I've heard repeatedly, from foreigners as well as Italians we've met along the way, that once you arrive in Napoli, leave all your jewellery and belongings in the safe at your hotel; walk the streets, but not the small ones, and not at night.
I always hear such advise with a cautious ear; people generally relay info of this kind with exaggeration and a midday-TV-drama spin. There's always dodgy corners in every major city. You just have to be street smart and not look too much like a tourist. Don't dawdle, leave your map in your bag if you feel uncomfortable, and don't talk to strangers.
Of course, Napoli has an extra bit of criminality; the Camorra, or mafia, and their side arms that deal in petty crime such as robbing old ladies of their handbags. Every now and then, tourists are shot or injured from under-world cross fire, but otherwise, we were told to just watch our bags and cameras.
So, I'm prepared for the worst as we head out of the hotel towards the marina and the centre historico, the historic centre. What I find in this once-booming city, however, is far worse than Rolex-stealing thieves; there are, on every corner, every street, every shop step, mounds of stinking rubbish.
You cannot imagine it without actually seeing it; its like the bad parts of Asia, only worse because we are in a rich, first world European Union country here, with a far lower population to area ratio, and a much milder climate. I'm shocked as I try to understand how civilised people choose to live this way. Why on earth doesn't the city clean up this mess? What do they do with the tax monies they collect?
Mum explains that part of the problem is the constantly changing political powers of the city; once they are voted in, they are out again on corruption charges or from Camorra bullets before they care to say boo! But hold on, we are talking about rubbish collection and street sweeping, not constitutional change or God forbid, about football. You get some trucks, you clean up, you dispose.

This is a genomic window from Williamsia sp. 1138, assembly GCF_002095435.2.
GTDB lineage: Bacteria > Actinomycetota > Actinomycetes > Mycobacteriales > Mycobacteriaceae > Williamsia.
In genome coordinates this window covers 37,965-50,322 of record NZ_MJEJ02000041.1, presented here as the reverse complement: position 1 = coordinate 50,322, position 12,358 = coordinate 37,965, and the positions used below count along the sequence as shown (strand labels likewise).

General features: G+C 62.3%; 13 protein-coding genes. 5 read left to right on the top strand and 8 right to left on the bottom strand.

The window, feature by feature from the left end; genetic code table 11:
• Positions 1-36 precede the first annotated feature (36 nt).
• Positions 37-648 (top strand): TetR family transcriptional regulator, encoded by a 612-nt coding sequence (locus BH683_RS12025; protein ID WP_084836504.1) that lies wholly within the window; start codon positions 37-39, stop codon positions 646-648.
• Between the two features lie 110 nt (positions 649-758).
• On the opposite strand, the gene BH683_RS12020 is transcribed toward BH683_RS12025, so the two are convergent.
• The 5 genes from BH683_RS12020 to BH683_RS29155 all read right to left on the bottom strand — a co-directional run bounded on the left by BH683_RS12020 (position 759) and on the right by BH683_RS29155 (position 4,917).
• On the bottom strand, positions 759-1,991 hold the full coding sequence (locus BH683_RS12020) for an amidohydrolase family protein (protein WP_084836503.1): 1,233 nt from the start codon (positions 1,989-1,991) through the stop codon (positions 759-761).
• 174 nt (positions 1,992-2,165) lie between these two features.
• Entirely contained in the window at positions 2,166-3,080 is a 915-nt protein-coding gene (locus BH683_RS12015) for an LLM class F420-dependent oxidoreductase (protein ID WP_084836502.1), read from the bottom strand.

Not in Napoli. Its that bad that we find loaded rubbish trucks along the main seaside boulevard - parked! The public gardens are also littered, with grass and weeds as high as the mini skirts of the scanky looking local girls we pass all over the city. There's an old mattress, a dumped engine, and a weathered chipboard cupboard - on the sidewalk metres from the harbour along the main tourist drag.
When I think it cannot get much worse, we approach the district of Napoli that houses many of the oldest, most culturally valuable buildings and monuments - the old centre. Its shocking, literally. There's a 10 metre marble fountain covered in graffiti; churches and building from the 12th century ransacked, covered in spray paint; the Banco di Napoli, the biggest bank of the city, is missing glass panes in its top windows.
I just keep shaking my head, though I have to be careful as I don't want to upset any locals who might be sporting a bad drug habit and are trigger happy. We are already attracting way too many up-and-down stares from greasy men leaning in doorways. I'm prepared with my limited Italian to tell them, with a stern look: si, grande e forte, yes, big and strong, if they say one more time 'boyfriend, boyfriend'.
This place is the pits. These people should be utterly ashamed of themselves for letting their city, their life blood, go to such ruin. I've never seen anything like this, not in the worst parts of India or Cambodia; they don't smear tags and swear words all over their most treasured belongings.
We thought that Napoli might appeal to us; perhaps people were just exaggerating. But there's no love it or hate it about this place; you cannot form sentimental attachments to entire cityscapes filled with graffiti like water fills a goldfish bowl, excrement at every third step you take along filthy walkways and roads, and a stench so overpowering from urine and rubbish that you feel you may puke at any moment.
Eva comments that its Sunday and perhaps during the week it wouldn't seem so bad because the shops are all open; maybe. But I know for one that I won't be hanging around here to find out and wait for Monday.
Napoli can keep its dregs and dodgy people; I won't be saying arrivederci to this city, not for quite a while.
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